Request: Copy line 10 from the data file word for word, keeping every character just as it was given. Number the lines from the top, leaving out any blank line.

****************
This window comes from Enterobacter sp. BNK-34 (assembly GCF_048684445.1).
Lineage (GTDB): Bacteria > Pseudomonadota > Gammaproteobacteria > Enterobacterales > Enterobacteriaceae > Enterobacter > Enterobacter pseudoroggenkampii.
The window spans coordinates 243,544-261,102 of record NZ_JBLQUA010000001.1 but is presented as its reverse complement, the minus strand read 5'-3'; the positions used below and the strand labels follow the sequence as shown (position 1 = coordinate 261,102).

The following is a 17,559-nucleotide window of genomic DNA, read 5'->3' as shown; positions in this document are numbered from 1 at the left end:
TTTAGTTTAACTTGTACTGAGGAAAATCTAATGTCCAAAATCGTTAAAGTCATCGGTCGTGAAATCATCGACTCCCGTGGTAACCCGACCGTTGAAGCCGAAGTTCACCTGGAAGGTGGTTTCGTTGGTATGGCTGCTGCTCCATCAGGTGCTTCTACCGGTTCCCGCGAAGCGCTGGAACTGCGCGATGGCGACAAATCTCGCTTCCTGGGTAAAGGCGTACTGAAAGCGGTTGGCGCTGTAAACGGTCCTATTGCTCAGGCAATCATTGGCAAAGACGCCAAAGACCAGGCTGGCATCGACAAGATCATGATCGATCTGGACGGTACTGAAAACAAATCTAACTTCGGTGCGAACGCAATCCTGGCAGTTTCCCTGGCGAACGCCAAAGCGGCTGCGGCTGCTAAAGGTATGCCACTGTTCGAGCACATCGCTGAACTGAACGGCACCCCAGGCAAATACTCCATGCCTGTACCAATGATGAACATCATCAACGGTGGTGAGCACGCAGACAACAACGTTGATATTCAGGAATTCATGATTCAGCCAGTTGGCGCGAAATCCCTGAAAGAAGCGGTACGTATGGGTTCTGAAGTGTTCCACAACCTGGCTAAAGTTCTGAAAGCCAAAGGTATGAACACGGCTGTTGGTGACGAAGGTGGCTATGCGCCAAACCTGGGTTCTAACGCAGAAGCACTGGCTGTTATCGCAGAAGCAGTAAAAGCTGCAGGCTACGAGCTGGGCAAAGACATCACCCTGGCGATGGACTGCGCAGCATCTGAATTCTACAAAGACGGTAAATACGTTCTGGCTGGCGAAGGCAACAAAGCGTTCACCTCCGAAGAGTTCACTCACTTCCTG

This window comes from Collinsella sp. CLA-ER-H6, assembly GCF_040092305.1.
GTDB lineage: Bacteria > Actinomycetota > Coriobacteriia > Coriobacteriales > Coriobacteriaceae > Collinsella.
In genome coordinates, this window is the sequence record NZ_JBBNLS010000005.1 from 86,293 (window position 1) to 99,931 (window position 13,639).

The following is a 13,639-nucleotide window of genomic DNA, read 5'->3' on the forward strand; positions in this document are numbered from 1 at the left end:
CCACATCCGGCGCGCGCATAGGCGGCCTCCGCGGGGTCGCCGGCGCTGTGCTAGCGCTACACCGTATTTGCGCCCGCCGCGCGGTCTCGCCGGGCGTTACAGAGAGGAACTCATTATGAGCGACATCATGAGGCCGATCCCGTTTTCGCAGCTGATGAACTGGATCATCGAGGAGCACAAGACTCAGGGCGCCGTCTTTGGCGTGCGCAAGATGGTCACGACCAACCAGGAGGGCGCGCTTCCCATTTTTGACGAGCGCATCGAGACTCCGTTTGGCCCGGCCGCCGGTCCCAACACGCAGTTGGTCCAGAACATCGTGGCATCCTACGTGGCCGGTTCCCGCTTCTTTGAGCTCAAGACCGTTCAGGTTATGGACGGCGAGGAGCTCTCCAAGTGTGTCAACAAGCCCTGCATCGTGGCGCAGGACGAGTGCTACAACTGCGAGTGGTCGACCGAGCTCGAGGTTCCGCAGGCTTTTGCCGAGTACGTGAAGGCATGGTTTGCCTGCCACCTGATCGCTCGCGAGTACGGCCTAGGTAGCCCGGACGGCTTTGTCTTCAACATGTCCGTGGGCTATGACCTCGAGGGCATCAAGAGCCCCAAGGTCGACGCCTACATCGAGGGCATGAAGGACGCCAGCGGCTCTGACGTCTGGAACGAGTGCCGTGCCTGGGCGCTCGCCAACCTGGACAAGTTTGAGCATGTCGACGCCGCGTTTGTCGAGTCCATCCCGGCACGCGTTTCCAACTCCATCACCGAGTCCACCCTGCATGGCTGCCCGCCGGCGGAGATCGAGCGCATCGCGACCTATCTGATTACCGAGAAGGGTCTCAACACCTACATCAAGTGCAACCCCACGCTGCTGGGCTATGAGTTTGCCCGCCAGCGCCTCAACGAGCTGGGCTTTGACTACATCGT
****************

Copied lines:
CCACATCCGGCGCGCGCATAGGCGGCCTCCGCGGGGTCGCCGGCGCTGTGCTAGCGCTACACCGTATTTGCGCCCGCCGCGCGGTCTCGCCGGGCGTTACAGAGAGGAACTCATTATGAGCGACATCATGAGGCCGATCCCGTTTTCGCAGCTGATGAACTGGATCATCGAGGAGCACAAGACTCAGGGCGCCGTCTTTGGCGTGCGCAAGATGGTCACGACCAACCAGGAGGGCGCGCTTCCCATTTTTGACGAGCGCATCGAGACTCCGTTTGGCCCGGCCGCCGGTCCCAACACGCAGTTGGTCCAGAACATCGTGGCATCCTACGTGGCCGGTTCCCGCTTCTTTGAGCTCAAGACCGTTCAGGTTATGGACGGCGAGGAGCTCTCCAAGTGTGTCAACAAGCCCTGCATCGTGGCGCAGGACGAGTGCTACAACTGCGAGTGGTCGACCGAGCTCGAGGTTCCGCAGGCTTTTGCCGAGTACGTGAAGGCATGGTTTGCCTGCCACCTGATCGCTCGCGAGTACGGCCTAGGTAGCCCGGACGGCTTTGTCTTCAACATGTCCGTGGGCTATGACCTCGAGGGCATCAAGAGCCCCAAGGTCGACGCCTACATCGAGGGCATGAAGGACGCCAGCGGCTCTGACGTCTGGAACGAGTGCCGTGCCTGGGCGCTCGCCAACCTGGACAAGTTTGAGCATGTCGACGCCGCGTTTGTCGAGTCCATCCCGGCACGCGTTTCCAACTCCATCACCGAGTCCACCCTGCATGGCTGCCCGCCGGCGGAGATCGAGCGCATCGCGACCTATCTGATTACCGAGAAGGGTCTCAACACCTACATCAAGTGCAACCCCACGCTGCTGGGCTATGAGTTTGCCCGCCAGCGCCTCAACGAGCTGGGCTTTGACTACATCGT